Residential Hot Water Conservation Is Harder Than Cold Water Conservation
Residential hot water conservation is one of the last things left that needs to be addressed for purposes of water conservation, and energy efficiency.
We have plenty of ways to conserve cold water, but hot water is not so simple. Green water conservation products abound, including low flow shower heads, sink faucets, toilets, drip irrigation, leak detectors, etc.
Residential Plumbing Layouts
Hot water however is harder to conserve due to the hot water distribution system, in other words your plumbing layout. With cold water you turn on the faucet and presto, out comes cold water. With hot water plumbing you turn on the faucet and presto, out comes cold water which you must purge to get the hot water.
The process of purging runs your precious water down the drain, increasing the amount of sewage that must be processed and treated needlessly. The longer the pipes the more water is wasted.
Low Flow Fixtures Waste Water in Hot Water Systems
Flow velocity is also a consideration since slow moving hot water loses more heat energy to the piping, and consequently causes a longer wait, and more wasted water. Low flow fixtures only really conserve water when the user simply leaves the water running for no reason.
If you are going to fill a pot, a low flow fixture does not change the amount of water you use� it just irritates you that it takes so long to fill. The same is true for things like filling a glass with water, or filling the sink with water.
If you don’t normally waste water by leaving a fixture running full blast while you do something else, then low flow fixtures won’t really save you any water. Just add to your daily frustration.
Real Hot Water Conservation is Inexpensive and it’s a Convenience.
Hot water conservation is easier than one might first think. There is a way to have hot water at the fixture when we want to use it instead of having to purge all that cooled off hot water first without consuming huge amounts of energy like hot water circulating systems do.
Not only do you eliminate the water going down the drain, but you get your hot water faster, reducing your stress levels. Less waiting equals less stress and less frustration. It brightens your day when you hop in the shower without having to wait there with your hand in the cold water waiting for the hot water to arrive. You start out the day with a reduced carbon footprint.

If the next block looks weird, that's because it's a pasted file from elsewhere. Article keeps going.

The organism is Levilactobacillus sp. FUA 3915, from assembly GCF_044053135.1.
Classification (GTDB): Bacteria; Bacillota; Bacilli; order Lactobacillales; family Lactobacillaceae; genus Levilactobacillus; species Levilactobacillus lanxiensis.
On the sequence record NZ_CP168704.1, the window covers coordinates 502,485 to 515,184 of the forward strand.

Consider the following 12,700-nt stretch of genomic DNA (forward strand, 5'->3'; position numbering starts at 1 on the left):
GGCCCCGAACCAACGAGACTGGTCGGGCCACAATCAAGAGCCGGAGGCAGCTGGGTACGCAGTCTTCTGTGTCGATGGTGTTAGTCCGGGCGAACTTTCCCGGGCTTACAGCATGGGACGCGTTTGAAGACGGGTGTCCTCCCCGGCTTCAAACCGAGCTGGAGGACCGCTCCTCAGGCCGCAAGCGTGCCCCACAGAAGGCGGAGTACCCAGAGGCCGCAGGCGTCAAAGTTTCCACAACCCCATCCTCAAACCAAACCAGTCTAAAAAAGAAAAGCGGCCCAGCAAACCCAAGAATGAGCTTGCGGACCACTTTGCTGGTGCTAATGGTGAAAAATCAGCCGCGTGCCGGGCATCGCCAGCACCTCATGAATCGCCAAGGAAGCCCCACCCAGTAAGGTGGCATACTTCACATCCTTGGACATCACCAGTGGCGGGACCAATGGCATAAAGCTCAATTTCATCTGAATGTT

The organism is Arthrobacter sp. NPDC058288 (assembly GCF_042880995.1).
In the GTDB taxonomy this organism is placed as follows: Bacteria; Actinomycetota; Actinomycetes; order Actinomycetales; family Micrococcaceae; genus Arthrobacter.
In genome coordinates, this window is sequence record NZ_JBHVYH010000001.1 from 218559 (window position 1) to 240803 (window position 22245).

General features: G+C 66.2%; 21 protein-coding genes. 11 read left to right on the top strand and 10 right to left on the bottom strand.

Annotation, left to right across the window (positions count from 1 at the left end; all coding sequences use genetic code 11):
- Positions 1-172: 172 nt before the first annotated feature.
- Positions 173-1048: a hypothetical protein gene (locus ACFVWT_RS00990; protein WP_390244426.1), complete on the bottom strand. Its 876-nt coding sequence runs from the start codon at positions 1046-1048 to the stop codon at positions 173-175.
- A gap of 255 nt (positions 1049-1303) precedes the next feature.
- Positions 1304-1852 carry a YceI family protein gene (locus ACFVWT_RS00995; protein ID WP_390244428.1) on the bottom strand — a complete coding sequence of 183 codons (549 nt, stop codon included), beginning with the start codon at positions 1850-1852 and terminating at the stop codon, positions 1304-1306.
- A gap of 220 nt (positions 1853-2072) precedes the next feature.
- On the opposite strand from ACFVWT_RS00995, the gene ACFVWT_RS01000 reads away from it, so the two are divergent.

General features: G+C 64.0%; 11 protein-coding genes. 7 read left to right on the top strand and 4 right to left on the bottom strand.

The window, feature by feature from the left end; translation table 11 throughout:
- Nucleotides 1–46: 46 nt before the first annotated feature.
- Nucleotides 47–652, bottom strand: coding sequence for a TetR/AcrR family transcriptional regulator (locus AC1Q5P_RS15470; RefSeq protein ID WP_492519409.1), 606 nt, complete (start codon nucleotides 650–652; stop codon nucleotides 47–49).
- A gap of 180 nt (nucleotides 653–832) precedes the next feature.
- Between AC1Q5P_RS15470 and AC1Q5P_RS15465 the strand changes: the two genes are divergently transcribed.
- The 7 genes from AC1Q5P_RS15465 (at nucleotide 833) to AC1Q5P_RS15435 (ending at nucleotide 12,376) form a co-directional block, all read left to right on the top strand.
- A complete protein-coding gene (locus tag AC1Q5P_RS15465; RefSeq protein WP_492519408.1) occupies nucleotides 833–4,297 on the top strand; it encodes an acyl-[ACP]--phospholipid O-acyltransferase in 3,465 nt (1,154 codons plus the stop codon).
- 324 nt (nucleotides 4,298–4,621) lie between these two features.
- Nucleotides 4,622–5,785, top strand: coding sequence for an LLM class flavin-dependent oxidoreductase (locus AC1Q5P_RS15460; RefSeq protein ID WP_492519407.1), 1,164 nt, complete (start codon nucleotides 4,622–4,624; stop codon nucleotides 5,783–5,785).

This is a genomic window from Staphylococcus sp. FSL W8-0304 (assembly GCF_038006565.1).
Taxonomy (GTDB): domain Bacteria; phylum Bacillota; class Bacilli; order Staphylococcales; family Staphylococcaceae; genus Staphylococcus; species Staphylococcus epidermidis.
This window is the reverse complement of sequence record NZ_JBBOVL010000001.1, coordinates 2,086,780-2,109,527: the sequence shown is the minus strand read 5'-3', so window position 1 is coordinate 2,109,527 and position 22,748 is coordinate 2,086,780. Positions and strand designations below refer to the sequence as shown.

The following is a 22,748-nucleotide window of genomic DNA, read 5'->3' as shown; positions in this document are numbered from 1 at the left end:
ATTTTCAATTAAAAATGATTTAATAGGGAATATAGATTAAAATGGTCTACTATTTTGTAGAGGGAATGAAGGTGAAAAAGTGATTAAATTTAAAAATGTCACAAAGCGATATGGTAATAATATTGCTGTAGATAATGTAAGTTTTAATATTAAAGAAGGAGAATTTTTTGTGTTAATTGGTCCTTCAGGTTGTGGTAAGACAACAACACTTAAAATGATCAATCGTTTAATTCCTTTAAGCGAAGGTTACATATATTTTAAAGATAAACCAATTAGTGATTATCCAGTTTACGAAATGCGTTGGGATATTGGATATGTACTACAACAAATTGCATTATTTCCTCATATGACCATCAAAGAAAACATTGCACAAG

The hot water conservation product we are talking about is the hot water demand system, available from several manufacturers, some for under $200. A hot water demand system typically consists of a small pump that goes under the sink in the furthers fixture from the water heater.
When you want hot water you push a button, and the pump pumps the hot water to your fixture from the heater at high speed, and the pump shuts off when the hot water reaches the fixture. Instant hot water when you turn on the faucet.
Tankless and solar water heaters
Hot water demand systems work with both tankless water heaters and solar hot water heaters. Any kind of hot water heater works with a demand system. All you need is a source of cold water that is the same for the water heater and the cold water fixtures, and I’ve never encountered a house with a plumbing layout that used different sources of cold water for the fixtures and the inlet to the water heater.
With that being about the only limitation for demand systems, they should work with any kind of water heater no mater what the brand, model, or fuel type is.
Demand hot water systems typically use less than $2.00 per year in electricity since they only run for seconds and only when you demand hot water. This makes hot water demand systems inexpensive to install, and inexpensive to run, and a very green hot water conservation product.